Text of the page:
Two in three Americans support the death penalty, but many do not think it's an effective deterrent against serious crimes.
In recent years European drug manufacturers have refused to sell certain drugs to United States' corrections facilities to use for capital punishment, after US production of necessary drugs stopped and European law prohibits Europeans from assisting or aiding executions. This has led to a shortage of necessary drugs in the United States, causing increasingly desperate states to source the drugs from alternate (and potentially illicit) sources, or creating new drugs for execution, some of which go untested before use. Several inmates have brought lawsuits against states for using these untested drugs, while many courts have held up executions - effectively imposing a moratorium - until the proper cocktail of drugs can be secured by state governments.
According to the latest YouGov research, a majority of Americans (66%) favor the death penalty. Older Americans are more in favor of the death penalty than younger Americans, and Republicans (75%) and Independents (71%) tend to support the death penalty more often than Democrats (55%).
Though a majority of Americans support it, 45% of people do think that some innocent people have been executed within the last five years. This includes a majority of Democrats and those aged 18-29.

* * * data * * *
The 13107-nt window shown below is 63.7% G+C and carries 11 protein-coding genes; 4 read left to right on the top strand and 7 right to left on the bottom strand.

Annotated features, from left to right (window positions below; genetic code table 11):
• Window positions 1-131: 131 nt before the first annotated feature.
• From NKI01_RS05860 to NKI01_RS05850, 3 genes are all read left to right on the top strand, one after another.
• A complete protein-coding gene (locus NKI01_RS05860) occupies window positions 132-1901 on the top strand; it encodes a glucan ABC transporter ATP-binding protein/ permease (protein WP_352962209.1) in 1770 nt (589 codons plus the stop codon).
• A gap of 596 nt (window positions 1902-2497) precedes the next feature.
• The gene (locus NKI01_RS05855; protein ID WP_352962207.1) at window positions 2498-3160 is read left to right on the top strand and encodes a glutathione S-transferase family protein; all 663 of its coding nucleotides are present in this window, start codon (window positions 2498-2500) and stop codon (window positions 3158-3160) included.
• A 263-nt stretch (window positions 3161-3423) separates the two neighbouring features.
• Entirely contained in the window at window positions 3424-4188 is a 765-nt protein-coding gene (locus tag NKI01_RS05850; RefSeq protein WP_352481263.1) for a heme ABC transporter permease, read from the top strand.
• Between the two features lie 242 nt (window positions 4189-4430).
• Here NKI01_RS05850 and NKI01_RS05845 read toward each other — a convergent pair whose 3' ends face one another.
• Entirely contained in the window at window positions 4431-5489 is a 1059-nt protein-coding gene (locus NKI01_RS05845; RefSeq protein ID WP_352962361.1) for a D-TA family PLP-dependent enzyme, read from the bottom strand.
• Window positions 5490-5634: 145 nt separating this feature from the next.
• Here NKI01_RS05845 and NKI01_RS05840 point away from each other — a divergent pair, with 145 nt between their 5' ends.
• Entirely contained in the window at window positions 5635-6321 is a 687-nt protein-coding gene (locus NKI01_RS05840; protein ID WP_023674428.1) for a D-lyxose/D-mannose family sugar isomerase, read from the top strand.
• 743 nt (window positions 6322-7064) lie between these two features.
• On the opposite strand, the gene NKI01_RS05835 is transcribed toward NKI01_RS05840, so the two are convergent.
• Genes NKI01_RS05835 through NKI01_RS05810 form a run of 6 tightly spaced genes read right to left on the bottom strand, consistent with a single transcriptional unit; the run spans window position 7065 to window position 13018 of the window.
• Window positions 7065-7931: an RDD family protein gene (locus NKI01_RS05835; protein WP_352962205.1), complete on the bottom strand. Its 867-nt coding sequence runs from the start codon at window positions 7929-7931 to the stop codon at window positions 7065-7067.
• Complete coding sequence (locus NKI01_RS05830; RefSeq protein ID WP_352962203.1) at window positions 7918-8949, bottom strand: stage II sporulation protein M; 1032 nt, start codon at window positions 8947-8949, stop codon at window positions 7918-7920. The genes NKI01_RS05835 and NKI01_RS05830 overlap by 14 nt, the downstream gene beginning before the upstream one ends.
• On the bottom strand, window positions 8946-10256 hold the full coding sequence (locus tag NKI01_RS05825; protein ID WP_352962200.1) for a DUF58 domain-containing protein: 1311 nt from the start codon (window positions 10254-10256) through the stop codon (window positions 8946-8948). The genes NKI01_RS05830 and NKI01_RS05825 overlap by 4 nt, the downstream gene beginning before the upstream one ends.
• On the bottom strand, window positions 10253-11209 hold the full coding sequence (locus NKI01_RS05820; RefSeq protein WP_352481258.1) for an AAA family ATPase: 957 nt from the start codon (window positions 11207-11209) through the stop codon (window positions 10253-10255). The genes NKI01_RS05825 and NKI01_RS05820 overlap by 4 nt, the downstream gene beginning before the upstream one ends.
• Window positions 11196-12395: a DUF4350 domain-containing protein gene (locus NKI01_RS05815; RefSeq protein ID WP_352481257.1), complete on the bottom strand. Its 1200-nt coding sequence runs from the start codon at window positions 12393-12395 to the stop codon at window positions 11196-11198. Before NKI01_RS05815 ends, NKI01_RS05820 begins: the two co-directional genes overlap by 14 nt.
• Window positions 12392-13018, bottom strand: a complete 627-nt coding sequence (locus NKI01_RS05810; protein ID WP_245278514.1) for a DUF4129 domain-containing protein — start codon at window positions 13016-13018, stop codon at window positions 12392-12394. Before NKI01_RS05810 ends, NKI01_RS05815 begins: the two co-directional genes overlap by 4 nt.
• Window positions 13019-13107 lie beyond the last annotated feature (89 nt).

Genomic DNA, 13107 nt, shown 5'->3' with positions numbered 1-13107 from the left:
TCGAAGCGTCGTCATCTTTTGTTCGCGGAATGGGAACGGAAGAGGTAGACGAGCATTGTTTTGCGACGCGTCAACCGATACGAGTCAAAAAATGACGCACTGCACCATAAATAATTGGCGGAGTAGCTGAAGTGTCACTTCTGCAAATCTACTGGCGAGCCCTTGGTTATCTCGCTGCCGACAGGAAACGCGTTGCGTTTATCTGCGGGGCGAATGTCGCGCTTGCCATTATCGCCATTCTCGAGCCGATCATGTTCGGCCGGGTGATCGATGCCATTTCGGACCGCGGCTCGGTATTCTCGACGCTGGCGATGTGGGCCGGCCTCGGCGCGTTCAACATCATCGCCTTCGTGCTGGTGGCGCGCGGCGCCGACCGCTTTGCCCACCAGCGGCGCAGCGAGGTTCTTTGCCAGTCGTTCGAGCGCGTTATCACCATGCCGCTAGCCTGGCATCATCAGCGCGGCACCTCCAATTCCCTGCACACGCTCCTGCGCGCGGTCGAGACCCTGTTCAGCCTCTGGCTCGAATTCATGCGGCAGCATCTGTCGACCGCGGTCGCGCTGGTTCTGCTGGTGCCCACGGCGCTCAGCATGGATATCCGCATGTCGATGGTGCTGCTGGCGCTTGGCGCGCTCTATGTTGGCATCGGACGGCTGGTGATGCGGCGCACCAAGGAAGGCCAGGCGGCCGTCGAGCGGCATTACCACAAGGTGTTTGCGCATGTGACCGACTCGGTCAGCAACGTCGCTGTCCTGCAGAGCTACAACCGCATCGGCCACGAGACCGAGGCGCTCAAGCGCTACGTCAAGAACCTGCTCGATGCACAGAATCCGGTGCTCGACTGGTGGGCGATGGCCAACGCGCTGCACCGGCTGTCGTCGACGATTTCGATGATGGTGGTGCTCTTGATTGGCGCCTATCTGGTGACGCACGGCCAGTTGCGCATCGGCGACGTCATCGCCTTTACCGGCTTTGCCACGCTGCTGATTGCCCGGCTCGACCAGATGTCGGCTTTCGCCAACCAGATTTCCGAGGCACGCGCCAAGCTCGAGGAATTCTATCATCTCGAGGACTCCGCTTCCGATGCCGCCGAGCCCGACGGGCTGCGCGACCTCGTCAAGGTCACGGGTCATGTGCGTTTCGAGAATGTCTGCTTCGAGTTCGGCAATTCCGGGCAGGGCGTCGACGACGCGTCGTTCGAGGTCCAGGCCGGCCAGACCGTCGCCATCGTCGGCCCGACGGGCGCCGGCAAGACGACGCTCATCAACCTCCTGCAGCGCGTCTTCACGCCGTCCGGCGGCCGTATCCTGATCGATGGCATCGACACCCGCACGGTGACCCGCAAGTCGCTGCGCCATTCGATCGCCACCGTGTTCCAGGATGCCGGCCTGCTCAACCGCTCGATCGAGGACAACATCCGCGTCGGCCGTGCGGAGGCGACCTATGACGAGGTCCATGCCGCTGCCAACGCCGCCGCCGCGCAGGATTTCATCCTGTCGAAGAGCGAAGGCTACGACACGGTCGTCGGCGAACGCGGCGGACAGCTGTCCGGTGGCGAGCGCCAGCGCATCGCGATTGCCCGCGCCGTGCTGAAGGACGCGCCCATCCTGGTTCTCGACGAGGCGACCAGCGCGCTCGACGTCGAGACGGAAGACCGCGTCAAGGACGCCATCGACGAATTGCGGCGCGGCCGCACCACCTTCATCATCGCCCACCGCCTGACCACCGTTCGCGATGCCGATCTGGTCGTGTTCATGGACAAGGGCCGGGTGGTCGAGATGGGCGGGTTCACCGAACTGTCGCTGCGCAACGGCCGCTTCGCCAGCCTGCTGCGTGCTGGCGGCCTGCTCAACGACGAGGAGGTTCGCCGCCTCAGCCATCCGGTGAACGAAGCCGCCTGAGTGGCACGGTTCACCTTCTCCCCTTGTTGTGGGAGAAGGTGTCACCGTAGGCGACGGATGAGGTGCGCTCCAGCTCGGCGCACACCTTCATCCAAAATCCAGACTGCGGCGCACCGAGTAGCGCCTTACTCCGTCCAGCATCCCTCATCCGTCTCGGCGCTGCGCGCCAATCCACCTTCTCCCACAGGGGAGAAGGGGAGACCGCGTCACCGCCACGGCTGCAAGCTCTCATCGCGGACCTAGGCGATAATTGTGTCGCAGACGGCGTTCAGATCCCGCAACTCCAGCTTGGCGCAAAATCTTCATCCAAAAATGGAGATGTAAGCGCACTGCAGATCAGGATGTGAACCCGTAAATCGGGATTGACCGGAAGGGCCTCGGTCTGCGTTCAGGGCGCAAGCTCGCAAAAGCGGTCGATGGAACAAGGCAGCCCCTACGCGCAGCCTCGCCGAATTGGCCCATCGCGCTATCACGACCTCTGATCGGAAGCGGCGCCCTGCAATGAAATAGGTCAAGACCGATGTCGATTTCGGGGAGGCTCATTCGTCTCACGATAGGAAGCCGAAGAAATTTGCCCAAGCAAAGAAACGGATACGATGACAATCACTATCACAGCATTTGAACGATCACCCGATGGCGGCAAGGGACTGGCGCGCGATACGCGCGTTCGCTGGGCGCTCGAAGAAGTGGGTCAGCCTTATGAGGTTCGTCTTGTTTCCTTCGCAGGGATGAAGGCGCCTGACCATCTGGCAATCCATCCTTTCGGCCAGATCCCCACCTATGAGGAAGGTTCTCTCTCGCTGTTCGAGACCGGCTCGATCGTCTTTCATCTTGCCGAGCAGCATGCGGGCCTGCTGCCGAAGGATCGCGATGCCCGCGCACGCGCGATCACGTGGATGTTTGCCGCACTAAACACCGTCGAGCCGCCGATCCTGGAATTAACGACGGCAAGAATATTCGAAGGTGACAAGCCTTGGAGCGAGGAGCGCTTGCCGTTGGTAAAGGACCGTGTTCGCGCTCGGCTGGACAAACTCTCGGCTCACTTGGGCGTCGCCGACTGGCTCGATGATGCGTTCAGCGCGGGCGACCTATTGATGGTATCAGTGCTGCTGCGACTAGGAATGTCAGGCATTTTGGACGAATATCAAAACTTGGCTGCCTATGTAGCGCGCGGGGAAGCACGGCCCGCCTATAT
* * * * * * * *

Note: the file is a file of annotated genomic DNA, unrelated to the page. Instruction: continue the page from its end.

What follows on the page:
The death penalty may be supported as a punishment for murder and other serious crimes, but most Americans do not think it acts as a deterrent for commiting murder. Americans under the age of 45 tend to be the most skeptical of the deterrence value of executions, while older Americans think that it is more effective. Only Americans aged 65 and older are more likely to say that it deters murderers than not (45% to 39%).
Of those who support the death penalty, people generally tend to approve of the methods which have been most commonly used in the United States in recent years. Lethal injection is the most popular form of execution with 82% of people saying that they approved of it as a method of execution, more than 20 percent ahead of the second place finisher, the gas chamber. Although lethal injection is the most widely used method of execution in the United States, there have been recent studies that lethal injection can cause an intense amount of pain for inmates. Death by firing squad is relatively divisive compared to the other methods as a majority of men (55%) approved of it, while only 29% of women did, and a majority of Republicans (58%) approve, while only 27% of Democrats do. 27% of Americans approve of beheading as a method of execution.
Though support for the death penalty varies greatly, even those who oppose the death penalty approve of allowing executed prisoners to donate their organs to other people. Democrats (72%) are more likely to approve of this than Republicans (66%).
The death penalty has been abolished in 18 states and the District of Columbia but still exists in the majority (32) of states, though even in some of these 32 states the death penalty is rarely, if ever, used.
Full poll results can be found here.
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